Michael Allen Lowe* reserves all rights for this website including all text and images. Michael Allen
Lowe* (The Artist) also reserves all rights and holds the copyrights to any and all images on this site
(omitting any material previously copyrighted, not produced by the artist, or used by permission without
ownership for the sole purpose of the one time publication on this site). It is unlawful to print,
publish, or reproduce any images found within this website without the expressed, written consent of
the artist. Photography by Michael Allen Lowe*. All Rights Reserved.
|Lazaria Oil on Canvas 63" x 72" 2008
|A Collection Of New Works By Michael Allen Lowe
N E W Y O R K C I T Y
I have been heavily influenced by the subjects of eighteenth and early nineteenth
century illustrators Fuseli, Blake, Romney, and Goya. Especially by the fragile
mortality of humanity that is a reoccurring theme for each of these artists. One
image in particular, Henry Fuseli’s Vision of the Lazar House, c.1790-4, I found to be
a dramatic and powerful representation of this human drama. The work illustrates a
scene from Milton’s Paradise Lost in which the Archangel Michael is revealing to
Adam the horrid future of humanity.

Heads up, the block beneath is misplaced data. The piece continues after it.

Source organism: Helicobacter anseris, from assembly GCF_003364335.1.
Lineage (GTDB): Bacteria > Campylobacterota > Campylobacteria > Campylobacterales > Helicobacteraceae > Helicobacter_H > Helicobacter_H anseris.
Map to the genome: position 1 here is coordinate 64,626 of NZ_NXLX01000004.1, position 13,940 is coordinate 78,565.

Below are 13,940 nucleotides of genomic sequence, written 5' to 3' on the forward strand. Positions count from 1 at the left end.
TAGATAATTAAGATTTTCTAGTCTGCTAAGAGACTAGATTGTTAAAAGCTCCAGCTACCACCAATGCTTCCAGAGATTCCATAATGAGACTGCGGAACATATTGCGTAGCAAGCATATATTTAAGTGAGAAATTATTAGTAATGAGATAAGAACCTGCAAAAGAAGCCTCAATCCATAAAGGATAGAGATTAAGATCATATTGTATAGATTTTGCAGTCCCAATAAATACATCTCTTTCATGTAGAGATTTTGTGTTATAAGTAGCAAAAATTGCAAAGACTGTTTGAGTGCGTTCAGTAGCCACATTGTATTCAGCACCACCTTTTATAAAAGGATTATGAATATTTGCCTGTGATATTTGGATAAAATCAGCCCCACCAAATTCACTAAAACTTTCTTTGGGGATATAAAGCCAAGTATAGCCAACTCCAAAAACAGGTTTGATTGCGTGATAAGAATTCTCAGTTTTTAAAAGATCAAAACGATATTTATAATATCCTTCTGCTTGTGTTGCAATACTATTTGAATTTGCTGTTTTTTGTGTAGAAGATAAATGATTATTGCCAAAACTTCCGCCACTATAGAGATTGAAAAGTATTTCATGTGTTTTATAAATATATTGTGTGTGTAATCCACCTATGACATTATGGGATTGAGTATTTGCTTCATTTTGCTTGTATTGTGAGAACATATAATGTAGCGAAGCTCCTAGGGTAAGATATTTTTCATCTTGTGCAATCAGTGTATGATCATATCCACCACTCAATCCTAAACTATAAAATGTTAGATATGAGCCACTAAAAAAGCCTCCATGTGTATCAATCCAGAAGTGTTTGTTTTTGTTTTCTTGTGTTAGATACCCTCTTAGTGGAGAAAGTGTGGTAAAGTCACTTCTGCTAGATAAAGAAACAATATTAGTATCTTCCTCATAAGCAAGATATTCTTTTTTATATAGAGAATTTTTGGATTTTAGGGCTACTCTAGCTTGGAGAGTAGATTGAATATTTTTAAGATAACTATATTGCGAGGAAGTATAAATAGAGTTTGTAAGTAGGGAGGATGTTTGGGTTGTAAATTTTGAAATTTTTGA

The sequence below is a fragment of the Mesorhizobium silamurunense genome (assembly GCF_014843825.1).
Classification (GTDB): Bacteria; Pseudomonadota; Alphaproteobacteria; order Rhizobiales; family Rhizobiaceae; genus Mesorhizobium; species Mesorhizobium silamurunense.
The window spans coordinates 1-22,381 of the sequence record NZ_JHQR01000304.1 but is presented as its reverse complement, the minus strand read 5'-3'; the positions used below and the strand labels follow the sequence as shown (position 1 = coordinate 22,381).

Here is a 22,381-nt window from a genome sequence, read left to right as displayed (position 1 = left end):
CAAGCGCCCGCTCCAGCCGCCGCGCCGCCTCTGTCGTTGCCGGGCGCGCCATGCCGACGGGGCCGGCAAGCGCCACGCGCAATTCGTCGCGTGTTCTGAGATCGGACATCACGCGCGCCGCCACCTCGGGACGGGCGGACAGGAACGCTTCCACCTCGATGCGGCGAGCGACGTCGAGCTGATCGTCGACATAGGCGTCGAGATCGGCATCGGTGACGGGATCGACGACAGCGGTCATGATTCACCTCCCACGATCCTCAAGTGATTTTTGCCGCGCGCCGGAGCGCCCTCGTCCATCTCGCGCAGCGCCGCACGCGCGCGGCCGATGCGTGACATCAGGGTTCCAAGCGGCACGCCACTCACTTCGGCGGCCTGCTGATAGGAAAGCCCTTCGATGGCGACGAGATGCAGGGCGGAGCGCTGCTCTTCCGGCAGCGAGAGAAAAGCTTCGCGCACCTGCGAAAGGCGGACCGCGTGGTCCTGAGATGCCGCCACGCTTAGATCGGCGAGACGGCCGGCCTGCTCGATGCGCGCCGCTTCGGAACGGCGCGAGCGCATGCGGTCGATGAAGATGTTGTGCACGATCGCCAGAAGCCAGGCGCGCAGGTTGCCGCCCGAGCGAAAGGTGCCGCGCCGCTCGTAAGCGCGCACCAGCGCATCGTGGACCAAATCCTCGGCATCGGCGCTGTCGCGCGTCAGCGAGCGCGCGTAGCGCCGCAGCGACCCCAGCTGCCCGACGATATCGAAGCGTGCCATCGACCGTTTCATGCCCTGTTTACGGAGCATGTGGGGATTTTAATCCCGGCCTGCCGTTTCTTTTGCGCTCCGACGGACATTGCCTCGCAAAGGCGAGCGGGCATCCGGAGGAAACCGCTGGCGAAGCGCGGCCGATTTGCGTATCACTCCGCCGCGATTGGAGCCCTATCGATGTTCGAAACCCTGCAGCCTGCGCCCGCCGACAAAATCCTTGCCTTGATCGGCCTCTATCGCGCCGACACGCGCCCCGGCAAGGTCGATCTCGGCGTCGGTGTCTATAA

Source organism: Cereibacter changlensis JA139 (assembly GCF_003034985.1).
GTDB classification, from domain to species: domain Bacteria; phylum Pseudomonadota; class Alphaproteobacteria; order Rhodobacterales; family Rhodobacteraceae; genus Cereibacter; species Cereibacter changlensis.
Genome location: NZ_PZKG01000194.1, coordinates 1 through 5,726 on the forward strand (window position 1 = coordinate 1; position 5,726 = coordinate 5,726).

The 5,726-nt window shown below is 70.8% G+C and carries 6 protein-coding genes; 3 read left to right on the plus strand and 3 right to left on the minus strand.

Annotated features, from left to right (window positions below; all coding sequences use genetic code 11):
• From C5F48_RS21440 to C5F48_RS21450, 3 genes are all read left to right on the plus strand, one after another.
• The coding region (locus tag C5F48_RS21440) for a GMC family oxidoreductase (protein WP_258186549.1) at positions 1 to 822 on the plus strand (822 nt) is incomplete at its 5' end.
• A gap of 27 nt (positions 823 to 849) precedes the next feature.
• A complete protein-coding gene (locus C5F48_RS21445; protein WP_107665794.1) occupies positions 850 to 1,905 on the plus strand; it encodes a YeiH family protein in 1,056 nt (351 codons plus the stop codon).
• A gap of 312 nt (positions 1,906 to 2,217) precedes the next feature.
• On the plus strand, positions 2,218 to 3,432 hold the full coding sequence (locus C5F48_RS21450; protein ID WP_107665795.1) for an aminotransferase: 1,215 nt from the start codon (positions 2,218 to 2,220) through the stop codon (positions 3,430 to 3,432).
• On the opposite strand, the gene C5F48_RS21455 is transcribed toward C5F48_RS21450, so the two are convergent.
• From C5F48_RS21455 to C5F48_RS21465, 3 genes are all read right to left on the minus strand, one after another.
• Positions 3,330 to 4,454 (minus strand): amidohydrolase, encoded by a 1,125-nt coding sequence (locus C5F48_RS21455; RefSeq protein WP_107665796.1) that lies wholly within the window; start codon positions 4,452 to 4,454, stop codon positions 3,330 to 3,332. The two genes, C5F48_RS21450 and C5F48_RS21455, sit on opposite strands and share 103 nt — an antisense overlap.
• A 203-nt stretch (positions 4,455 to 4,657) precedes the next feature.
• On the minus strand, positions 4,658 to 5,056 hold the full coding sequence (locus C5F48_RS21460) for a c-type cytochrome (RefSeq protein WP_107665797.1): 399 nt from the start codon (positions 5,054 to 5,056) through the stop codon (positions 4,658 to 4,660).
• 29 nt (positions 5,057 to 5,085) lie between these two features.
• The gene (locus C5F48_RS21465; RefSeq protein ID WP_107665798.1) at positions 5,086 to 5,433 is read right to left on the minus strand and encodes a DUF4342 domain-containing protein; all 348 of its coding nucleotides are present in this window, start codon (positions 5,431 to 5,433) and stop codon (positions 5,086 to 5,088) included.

Lazar Houses were early hospitals named after the Biblical Lazarus and
administrated by the Catholic Church. These houses of plague and various illnesses
were often isolated buildings used to control the spread of communicable diseases.
The term later resurfaced as lazaret or lazaretto, a building, island, or anchored ship
which serves as a quarantine station for maritime travelers. I find the conceptual idea
of the lazaretto fascinating. I imagine a cross-section of gender, age, social status,
ethnicity, religion, and politics, being inspected; observed, and waiting in a kind of
purgatory. I develop my paintings in this way, referencing imagery from a variety of
master works; painting, literature, sculpture, illustrations, and gather them for
careful inspection and close observation as if they were souls in a lazaret forced to
occupy the same space.
These fragments of Master works are juxtaposed with popular illustration narratives
of Henry Fuseli and his contemporaries. I gather this variety of diverse imagery to
mirror dramatic and complex scenes of human drama. The narratives of these works
reference history, philosophy, mythology, allegory, sexuality, and psychology. I often
exaggerate or reinterpret a referenced works original narrative by utilizing
contemporary painting techniques such as: expressive color fields, figurative and free-
formed abstraction, action painting, and the freedom to reveal process.
I am greatly inspired by master painters Rubens, Van Dyke, and Velázquez and I
have learned a great deal from them through referencing fragments of their works . I
find the technical ability of these artists to be inspiring and largely dismissed and
forgotten by contemporary artists. I also feel in a way I am reviving or bringing new
life to this old and potentially dead imagery. Although the works themselves are
secular, hopefully some element, if only a bit of masterful craft will be revived in this
conceptual lazaret of human drama, an exhibition of new work entitled Lazaria.